In the Euro Cup soccer tournament today, Greece plays Germany in a big quarterfinal matchup. The game takes place in the context of tensions between the two countries over the European debt crisis. Martin Rauchbauer, Director of Deutsches Haus at NYU and Dimitris Filippidis, program director at Hellas FM discuss what's at stake in the game, what's at stake in their economies, and the ties between the two countries.

Greek-Americans, German-Americans -- are you watching today's match? What do you make of the state of relations between the two countries, and will the game help or hurt? The phones are open! 212-433-9692 or comment below.

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On The Media

Germany Publishes "Mein Kampf"

Friday, May 18, 2012

On January 1, 2016 one of the most infamous books of the 20th century, Mein Kampf, will go into the public domain and will be published in Germany for the first time in 70 years. German media professor Nikolaus Peifer explains to Bob how Germans are trying to manage and contextualize the book’s release in order to minimalize its impact.

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Transportation Nation

I'm on a @#&! Tram

Thursday, May 03, 2012

When traveling I like to use public transit as much as possible, and Leipzig's tram system does not disappoint.

A tram arrives in Leipzig (photo by Kate Hinds)

I couldn't help but think of the semi-profane Saturday Night Live digital short "I'm on a Boat" with a group of overenthusiastic guys parading around in costumes rapping about how hot it is that they're on a yacht. I avoided both the rapping and the regatta wear, but I found myself almost unreasonably happy to be riding the tram. It's quick, it's clean, and it's predictable: monitors on the platform tell you exactly when the next tram will arrive.

First, to ride: you buy your ticket either on the platform -- or, prepare to be shocked, New Yorkers -- on the actual tram itself. (How many times have you wished for a MetroCard machine inside the turnstile?)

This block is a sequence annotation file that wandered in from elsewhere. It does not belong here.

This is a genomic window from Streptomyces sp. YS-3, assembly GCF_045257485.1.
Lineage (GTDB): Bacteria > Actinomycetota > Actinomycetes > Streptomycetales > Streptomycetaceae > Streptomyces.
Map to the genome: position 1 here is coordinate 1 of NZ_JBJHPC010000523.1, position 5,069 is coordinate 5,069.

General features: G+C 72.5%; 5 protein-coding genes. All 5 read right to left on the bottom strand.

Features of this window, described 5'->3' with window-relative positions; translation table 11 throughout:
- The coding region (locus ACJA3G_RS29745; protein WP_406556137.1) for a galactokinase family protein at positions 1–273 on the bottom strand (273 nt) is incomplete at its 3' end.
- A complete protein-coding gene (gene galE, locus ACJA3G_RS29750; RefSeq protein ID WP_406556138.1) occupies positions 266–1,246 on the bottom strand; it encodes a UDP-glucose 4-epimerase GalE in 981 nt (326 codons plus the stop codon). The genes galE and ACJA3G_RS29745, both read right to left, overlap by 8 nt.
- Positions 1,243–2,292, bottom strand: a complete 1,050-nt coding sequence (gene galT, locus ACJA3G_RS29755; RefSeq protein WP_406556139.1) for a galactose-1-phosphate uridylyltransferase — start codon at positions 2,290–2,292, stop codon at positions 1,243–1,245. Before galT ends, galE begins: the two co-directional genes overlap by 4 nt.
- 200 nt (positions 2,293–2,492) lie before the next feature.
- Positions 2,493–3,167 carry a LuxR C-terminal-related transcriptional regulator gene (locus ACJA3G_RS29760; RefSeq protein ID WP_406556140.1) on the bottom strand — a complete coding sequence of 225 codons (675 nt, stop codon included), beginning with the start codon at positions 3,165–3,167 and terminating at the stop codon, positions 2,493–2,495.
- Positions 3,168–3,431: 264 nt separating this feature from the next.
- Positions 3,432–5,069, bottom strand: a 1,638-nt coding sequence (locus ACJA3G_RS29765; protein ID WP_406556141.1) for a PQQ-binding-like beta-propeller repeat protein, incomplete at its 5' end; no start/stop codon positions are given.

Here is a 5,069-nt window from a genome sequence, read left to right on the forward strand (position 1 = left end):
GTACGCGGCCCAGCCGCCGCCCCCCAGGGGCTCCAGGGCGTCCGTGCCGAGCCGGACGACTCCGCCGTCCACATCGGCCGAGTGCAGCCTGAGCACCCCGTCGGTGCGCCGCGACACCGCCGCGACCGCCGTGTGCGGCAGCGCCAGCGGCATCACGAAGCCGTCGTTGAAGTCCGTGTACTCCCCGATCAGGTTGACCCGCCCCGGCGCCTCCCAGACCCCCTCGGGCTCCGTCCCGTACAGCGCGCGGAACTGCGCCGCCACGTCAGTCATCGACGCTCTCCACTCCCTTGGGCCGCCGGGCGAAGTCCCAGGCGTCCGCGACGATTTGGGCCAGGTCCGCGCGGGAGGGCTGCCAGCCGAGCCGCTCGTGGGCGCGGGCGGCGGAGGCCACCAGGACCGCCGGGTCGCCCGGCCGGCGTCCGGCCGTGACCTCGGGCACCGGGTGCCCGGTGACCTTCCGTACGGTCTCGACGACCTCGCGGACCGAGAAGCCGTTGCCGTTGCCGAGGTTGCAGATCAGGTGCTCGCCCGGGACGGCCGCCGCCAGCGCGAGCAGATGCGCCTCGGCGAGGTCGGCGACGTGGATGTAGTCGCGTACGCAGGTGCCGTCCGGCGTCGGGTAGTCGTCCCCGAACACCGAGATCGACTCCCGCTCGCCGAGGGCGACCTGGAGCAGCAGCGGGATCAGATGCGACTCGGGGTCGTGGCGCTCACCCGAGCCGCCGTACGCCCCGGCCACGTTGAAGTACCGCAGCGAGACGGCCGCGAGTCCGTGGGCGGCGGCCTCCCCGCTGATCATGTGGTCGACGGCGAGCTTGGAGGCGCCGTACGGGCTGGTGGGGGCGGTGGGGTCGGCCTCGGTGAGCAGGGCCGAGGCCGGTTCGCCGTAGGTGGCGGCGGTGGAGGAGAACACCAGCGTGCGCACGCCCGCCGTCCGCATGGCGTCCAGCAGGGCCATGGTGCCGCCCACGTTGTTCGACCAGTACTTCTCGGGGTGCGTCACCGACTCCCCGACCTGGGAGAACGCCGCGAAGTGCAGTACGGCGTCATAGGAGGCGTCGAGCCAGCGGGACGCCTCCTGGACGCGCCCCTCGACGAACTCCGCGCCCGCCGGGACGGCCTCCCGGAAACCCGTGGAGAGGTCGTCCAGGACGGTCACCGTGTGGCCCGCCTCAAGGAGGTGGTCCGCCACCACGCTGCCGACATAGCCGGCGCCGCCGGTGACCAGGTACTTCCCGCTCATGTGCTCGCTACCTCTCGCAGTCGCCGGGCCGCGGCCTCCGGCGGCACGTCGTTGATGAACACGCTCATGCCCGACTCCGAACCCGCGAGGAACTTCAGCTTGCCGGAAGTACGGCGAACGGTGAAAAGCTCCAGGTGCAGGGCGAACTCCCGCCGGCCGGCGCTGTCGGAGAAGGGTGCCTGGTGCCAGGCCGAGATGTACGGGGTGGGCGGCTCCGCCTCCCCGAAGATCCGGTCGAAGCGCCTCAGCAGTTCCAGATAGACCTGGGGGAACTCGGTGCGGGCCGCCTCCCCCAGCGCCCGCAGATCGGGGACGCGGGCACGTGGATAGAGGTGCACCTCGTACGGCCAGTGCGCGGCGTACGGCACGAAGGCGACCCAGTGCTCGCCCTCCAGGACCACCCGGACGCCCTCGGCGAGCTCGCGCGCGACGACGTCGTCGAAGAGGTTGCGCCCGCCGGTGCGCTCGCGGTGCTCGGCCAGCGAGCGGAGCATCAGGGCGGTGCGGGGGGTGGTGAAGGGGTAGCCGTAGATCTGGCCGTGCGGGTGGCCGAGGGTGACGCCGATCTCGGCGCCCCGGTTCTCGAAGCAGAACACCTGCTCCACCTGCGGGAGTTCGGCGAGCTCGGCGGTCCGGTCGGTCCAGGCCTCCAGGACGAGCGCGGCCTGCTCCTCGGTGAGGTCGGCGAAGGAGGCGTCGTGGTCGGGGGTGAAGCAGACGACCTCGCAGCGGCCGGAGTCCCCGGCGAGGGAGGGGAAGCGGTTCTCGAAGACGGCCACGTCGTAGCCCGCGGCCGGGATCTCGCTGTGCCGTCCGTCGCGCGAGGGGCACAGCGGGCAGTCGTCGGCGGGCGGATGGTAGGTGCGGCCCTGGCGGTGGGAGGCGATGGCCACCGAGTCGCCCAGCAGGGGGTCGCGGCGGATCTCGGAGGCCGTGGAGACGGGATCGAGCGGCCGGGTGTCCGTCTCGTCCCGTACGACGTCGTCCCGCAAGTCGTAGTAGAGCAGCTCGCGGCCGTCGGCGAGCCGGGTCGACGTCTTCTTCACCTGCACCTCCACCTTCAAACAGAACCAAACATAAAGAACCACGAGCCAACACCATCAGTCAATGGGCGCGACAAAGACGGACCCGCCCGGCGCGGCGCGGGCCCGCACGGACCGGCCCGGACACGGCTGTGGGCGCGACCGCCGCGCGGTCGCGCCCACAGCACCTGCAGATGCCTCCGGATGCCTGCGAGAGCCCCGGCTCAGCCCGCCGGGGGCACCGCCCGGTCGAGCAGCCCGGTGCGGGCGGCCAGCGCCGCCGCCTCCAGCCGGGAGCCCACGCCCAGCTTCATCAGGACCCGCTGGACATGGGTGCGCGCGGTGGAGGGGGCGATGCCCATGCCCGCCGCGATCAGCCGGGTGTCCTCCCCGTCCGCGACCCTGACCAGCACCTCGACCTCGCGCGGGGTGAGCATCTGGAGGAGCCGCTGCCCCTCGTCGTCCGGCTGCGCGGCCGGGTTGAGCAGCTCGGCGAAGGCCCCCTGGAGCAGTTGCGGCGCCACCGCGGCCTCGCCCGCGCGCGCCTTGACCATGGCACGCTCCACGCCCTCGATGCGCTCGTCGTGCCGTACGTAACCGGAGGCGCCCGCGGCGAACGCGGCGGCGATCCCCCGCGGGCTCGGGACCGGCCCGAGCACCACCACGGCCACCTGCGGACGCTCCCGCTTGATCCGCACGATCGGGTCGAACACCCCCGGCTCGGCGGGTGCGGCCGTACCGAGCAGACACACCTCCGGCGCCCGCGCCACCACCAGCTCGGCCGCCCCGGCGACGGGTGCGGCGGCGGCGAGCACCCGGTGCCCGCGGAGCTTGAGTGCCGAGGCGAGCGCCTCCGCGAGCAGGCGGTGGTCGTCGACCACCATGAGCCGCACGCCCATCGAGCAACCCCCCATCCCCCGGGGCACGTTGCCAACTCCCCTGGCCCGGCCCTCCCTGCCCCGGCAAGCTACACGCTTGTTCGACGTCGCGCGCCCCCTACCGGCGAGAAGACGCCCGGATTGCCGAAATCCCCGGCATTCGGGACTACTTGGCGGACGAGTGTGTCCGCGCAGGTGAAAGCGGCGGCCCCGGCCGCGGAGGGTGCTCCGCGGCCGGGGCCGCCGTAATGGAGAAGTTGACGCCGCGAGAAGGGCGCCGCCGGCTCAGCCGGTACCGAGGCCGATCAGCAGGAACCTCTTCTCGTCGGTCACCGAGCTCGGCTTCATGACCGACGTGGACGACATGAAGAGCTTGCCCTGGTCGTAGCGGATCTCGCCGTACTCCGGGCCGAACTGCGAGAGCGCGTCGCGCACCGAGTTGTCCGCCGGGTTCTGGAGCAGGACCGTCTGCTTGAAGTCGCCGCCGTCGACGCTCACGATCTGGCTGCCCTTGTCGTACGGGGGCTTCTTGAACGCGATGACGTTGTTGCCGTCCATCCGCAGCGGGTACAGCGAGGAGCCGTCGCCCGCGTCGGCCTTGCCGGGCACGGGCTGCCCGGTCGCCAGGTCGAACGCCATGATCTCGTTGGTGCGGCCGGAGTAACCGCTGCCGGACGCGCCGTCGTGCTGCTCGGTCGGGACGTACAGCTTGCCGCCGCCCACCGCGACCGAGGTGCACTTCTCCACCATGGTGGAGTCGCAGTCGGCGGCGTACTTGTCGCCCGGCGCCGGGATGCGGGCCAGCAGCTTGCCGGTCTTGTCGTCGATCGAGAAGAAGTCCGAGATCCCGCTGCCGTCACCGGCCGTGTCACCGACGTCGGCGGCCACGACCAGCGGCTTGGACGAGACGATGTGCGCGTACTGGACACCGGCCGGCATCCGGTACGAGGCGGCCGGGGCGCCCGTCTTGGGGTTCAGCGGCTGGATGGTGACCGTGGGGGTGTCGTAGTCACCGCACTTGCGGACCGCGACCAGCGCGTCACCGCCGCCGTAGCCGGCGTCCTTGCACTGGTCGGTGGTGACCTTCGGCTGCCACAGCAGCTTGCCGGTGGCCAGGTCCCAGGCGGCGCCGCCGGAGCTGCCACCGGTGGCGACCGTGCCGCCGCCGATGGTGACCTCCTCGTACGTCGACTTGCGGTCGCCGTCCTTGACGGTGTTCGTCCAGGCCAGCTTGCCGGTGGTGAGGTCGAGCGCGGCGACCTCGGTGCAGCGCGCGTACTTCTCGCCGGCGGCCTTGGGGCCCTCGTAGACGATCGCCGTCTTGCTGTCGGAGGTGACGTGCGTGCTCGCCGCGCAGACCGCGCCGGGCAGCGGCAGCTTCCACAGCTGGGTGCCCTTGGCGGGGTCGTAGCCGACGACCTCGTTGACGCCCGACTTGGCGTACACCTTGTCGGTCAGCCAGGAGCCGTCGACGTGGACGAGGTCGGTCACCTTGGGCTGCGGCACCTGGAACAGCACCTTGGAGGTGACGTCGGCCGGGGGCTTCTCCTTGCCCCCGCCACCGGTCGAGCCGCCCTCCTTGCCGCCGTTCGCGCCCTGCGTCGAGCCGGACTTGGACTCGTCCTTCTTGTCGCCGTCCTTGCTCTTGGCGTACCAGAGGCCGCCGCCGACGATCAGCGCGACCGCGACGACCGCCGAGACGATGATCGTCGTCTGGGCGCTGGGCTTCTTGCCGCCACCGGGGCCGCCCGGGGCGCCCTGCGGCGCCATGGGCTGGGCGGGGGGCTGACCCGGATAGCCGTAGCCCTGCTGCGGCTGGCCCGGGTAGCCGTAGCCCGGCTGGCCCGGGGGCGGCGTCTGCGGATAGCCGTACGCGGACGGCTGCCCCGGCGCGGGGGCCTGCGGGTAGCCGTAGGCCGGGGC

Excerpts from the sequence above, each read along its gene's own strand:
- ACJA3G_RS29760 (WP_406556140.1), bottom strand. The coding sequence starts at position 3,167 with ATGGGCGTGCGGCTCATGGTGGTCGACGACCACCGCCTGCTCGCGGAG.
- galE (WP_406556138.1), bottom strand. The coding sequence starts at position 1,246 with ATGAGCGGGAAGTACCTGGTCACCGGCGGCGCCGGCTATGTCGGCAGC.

A ticket machine on a tram (photo by Kate Hinds)

Once on the tram, you validate your ticket. There are no turnstiles or barriers to entry -- it basically works on the honor system. So why pay at all? Because Germany has roaming undercover ticket police who will board a tram and call out "Fahrkarten, Fahrausweise, bitte," at which point everyone is obligated to hold up their validated tickets. If you fail to show one, the fine is somewhere in the 30 to €50 range. According to a Berliner I spoke to, the Fahrkartenkontrolleur are not amused by your excuses.

Note too in the following picture --on the top center -- you'll see a pair of television monitors. These are on every tram car I rode on. The one on the right runs ads. The one on the left provides a rolling, visual station stop list.

(photo by Kate Hinds)

The only unnerving thing about trams, at least if you're used to city subway systems, is that since their tracks are laid into the street, you must often cross them. OF COURSE THE TRACKS ARE NOT ELECTRIFIED. But a healthy respect for the third rail is part of my DNA and I couldn't bring myself to actually step ON a rail, choosing instead to advertise my out-of-townness by casually hopping over them.

(photo by Kate Hinds)

And because they run on the street, they have their own traffic lights.

Tram traffic light (photo by Kate Hinds)

I'm sure the average German commuter is jaded. But as a transit tourist, the tram was a trip.

The 16 Tram in Leipzig (photo by Kate Hinds)

 

 

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The Leonard Lopate Show

Hitlerland

Thursday, May 03, 2012

Andrew Nagorski discusses Hitler’s rise to power and Nazi Germany as seen through the eyes of Americans—diplomats, military, expats, visiting authors, Olympic athletes—who lived and worked there and watched it happen. Hitlerland: American Eyewitnesses to the Nazi Rise to Power offers surprising twists and a fresh perspective on this era.

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The Takeaway